"You shall rejoice on your festival (Succos)" (Devarim 16:14). "You will be completely joyous" (Devarim 16:15). Rashi explains that Hashem assures us that we will be completely happy on Succos. In our prayers of the day, we refer to Succos as z'man simchaseinu (the time of our happiness). The Rambam writes (Hilchos Lulav 8:12,14) that we have a mitzvah to be happy on all of the holidays. However, on Succos there is an extra measure of happiness. We see over and over again that Succos is a time of great happiness. Why are we so happy on Succos?

Ever since Rosh Chodesh Elul, we have been intensely working on correcting our sins by doing teshuva (repentance). The culmination was Yom Kippur, a day of tearful fasting and prayer to Hashem to wipe our slates clean and forgive us of all of our sins. How we cried, how we pounded our hearts, how we regretted every wrong thing that we had ever done. And then . . . the shofar blast. We are forgiven. Hashem is so kind. He cleanses our souls and we can begin anew. What a great feeling.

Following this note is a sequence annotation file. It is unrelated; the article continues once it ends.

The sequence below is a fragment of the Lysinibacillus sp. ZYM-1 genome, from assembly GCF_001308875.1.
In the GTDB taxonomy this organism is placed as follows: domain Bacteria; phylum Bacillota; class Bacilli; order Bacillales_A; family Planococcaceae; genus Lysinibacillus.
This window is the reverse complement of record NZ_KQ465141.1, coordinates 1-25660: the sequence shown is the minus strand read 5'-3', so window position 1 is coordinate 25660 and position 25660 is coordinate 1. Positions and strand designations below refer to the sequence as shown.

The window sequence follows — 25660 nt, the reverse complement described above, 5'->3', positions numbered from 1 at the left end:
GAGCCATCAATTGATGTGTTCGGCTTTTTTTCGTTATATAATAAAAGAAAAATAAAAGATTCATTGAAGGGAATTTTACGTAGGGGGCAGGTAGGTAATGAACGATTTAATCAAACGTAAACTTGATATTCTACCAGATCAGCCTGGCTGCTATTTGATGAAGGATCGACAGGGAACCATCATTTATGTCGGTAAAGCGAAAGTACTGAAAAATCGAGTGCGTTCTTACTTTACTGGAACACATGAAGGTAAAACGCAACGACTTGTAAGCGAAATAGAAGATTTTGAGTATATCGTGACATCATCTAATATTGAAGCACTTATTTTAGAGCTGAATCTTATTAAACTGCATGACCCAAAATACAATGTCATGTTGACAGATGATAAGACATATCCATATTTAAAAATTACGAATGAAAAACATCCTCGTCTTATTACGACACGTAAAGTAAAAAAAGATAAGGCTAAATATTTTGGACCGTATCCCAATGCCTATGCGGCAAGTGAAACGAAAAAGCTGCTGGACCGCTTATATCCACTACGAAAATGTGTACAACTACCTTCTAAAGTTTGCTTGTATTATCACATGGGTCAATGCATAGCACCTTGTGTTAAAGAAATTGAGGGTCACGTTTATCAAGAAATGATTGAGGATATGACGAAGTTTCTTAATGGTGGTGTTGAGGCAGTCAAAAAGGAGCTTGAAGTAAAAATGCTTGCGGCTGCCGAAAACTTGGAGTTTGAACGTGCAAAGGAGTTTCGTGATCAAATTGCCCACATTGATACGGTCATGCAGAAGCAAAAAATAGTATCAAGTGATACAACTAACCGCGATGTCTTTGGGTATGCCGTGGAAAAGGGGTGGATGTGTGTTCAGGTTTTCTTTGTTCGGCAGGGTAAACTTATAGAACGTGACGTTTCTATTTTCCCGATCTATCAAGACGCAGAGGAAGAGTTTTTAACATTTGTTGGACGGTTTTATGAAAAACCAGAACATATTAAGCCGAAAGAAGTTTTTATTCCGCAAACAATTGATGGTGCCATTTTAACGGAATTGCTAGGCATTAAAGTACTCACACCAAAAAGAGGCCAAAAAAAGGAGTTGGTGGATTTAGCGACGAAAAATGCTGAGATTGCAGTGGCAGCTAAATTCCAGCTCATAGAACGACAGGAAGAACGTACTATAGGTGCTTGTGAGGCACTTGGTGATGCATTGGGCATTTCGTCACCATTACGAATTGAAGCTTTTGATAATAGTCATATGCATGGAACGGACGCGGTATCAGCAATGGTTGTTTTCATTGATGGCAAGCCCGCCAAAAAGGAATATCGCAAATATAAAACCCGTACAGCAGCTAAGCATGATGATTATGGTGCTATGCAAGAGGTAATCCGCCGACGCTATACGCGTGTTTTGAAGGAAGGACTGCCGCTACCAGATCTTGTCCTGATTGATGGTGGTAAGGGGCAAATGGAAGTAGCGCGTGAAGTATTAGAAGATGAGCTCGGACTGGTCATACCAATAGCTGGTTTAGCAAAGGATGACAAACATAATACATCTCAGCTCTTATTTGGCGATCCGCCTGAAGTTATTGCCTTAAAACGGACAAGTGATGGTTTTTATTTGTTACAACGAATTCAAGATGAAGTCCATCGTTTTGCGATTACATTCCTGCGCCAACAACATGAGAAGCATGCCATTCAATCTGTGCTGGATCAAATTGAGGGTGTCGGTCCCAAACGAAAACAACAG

The Sefer Lekach Tov, quotes several drashas from our Gedolim which center on the same point. Who is truly happy? One who is free of sin. The most intense happiness in the times of the Beis HaMikdash occurred during the Simchas Beis HaShoeva celebrations during the holiday of Succos. The Rabbis used to dance and sing, "Fortunate is the one who does not sin. And one who sins, let him return and be forgiven" (Sukkah 53a).

Kinderlach . . .

This is something that we can take with us throughout the year. Keep in mind that intense feeling of happiness that you had after Yom Kippur, knowing that your sins were forgiven. We all want to avoid having so many sins, so that our teshuva process will be easier. Keep one thing in mind, kinderlach. Yesterday was Yom Kippur. If we treat every day like the day after Yom Kippur, then we will surely be happier and less likely to sin.

Parasha Questions:

From where do we know that Hashem's punishments are just? (Rashi 32:4)

Who made us what we are? (Rashi 32:6)

Is studying past history (of our mistakes) important? (Rashi 32:7)

What surrounded Klal Yisrael? (Rashi 32:10)